Dick Sites; the ‘Tome’

In a response to Software Collection Committee chairman Bernard L. Peuto’s request for suggestions for “10 software preservation candidates for testing our processes”, Dick Sites mentioned:

I once saw and read part of the original handwritten Fortran I documentation in a basement of the Sloan building at MIT in 1965. Backus might know if any copies still exist.

When Software Collection Committee member and museum chairman Len Shustek asked, “Was what you saw source code, user-manual material, or internal design documents?”, Dick replied:

It was a Xerox copy of hand-written internal design documents. It was in the 1620 mod II room in the basement of the Sloan building on the MIT campus, 100 Memorial Drive circa spring 1966. I have always regretted not having the foresight (and money) to make a complete copy back then. As I remember, it described the overall compiler design and optimizing algorithms. I remember a fairly neat but slightly small handwriting with hand-drawn boxes and arrows for some of the algorithms. I don’t remember whose names were on it.

I’m pretty sure it was Fortran I dated circa 1957, but it could have been Fortran II. It was not describing a 1620 compiler; it just happened to be in that room. I’m not sure whether the document mentioned the target computer, but I recognized it as the IBM 704 or perhaps 709. I don’t have a clear memory of how much paper there was, but it was perhaps 50-150 pages.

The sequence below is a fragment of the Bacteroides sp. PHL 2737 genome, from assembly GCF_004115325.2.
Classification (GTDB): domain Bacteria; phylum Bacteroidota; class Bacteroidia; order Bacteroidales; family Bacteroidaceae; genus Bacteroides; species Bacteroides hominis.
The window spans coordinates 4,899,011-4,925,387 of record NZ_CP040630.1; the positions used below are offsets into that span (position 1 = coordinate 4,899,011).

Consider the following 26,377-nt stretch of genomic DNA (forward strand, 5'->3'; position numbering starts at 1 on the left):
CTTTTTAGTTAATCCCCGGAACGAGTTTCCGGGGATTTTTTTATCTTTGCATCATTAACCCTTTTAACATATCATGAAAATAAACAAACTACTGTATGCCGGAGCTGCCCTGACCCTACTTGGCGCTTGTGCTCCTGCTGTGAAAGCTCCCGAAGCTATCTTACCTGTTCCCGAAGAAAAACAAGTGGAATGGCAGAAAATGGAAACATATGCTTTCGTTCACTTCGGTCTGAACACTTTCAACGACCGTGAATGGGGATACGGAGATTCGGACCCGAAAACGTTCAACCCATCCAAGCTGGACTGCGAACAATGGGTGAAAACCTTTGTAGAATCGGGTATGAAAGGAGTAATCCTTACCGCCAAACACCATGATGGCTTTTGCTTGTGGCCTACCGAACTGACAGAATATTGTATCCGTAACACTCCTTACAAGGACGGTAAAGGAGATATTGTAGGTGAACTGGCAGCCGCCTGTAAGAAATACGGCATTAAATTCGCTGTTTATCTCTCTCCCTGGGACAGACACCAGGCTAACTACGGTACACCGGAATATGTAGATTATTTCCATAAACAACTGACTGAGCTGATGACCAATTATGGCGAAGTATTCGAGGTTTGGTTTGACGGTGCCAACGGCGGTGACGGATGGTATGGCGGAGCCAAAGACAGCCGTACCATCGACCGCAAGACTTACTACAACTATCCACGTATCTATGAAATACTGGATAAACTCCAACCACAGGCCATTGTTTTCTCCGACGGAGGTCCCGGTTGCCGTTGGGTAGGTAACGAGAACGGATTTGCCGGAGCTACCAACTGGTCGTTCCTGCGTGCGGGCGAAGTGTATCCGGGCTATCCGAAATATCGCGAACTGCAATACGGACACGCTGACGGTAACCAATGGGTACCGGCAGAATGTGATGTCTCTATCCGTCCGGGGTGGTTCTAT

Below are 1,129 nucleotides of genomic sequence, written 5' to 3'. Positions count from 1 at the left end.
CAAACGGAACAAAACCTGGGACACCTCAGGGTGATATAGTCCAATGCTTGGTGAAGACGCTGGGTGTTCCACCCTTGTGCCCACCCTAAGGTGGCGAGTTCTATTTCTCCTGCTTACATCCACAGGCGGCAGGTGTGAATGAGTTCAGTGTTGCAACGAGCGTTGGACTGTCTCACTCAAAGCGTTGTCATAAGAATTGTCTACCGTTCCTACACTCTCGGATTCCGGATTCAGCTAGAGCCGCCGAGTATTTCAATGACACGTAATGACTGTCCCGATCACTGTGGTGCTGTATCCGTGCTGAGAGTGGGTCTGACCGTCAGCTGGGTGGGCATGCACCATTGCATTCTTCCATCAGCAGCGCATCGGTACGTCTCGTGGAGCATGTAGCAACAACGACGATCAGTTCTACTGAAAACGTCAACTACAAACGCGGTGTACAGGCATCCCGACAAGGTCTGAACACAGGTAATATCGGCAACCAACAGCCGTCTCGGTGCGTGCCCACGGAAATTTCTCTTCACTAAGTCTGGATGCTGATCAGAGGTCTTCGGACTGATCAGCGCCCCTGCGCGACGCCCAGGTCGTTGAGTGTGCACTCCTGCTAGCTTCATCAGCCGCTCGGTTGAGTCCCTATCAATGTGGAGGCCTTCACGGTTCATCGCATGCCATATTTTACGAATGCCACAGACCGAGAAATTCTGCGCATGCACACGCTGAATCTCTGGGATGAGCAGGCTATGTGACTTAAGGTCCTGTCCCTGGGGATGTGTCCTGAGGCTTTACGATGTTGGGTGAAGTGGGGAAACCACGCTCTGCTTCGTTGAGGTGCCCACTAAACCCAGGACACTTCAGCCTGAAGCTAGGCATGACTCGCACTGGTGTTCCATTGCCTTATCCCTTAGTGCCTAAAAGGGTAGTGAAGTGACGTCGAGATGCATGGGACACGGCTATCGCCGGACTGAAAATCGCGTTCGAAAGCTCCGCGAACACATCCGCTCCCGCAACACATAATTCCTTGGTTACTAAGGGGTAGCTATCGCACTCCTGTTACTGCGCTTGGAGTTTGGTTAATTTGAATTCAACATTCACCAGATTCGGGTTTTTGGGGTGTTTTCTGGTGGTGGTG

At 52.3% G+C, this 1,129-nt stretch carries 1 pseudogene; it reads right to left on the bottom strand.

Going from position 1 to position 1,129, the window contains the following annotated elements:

Len responded:

I think I may have found what it was: In his “History of Fortran I, II, and III” article in the 10/98 issue of “Annals of Computing History”, Backus says of the April 1957 release, “Shortly after the distribution of the system, we distributed — one copy per installation — what was fondly known as the ‘Tome’, the complete symbolic listing of the entire compiler plus other system and diagnostic information, an 11×15 inch volume about four or five inches thick”. Does that sound right?

I suppose it’s impossible still to be in the basement at Sloan? The good news is that as of April 1958 there were 26 installations of Fortran at 704 sites, and if each if them was given a ‘Tome’, then one or more might have survived. Somewhere.

Dick replied:

No, not right. What I saw was HANDWRITTEN. It was not a computer listing. It was not source code. It was not an IBM manual. It was not computer paper. It was not four or five inches thick. It was not an IBM 704 or 709 installation. It was a Xerox copy (not reduced from larger paper) of handwritten documentation on 8.5×11″ white paper, perhaps 1/2″ thick at most.

Jim King

I was chatting with Jim King* at lunch about John Backus and the Fortran compiler (Jim worked at IBM Research for many years). Jim used Fortran (II?) and Fortran Monitor System on an IBM 709 in college in the early 1960s, and had some interesting anecdotes (e.g., the compiler turned on a front panel indicator lamp once it determined there were no syntax errors, …) — I can see that getting oral histories of users/developers will be interesting.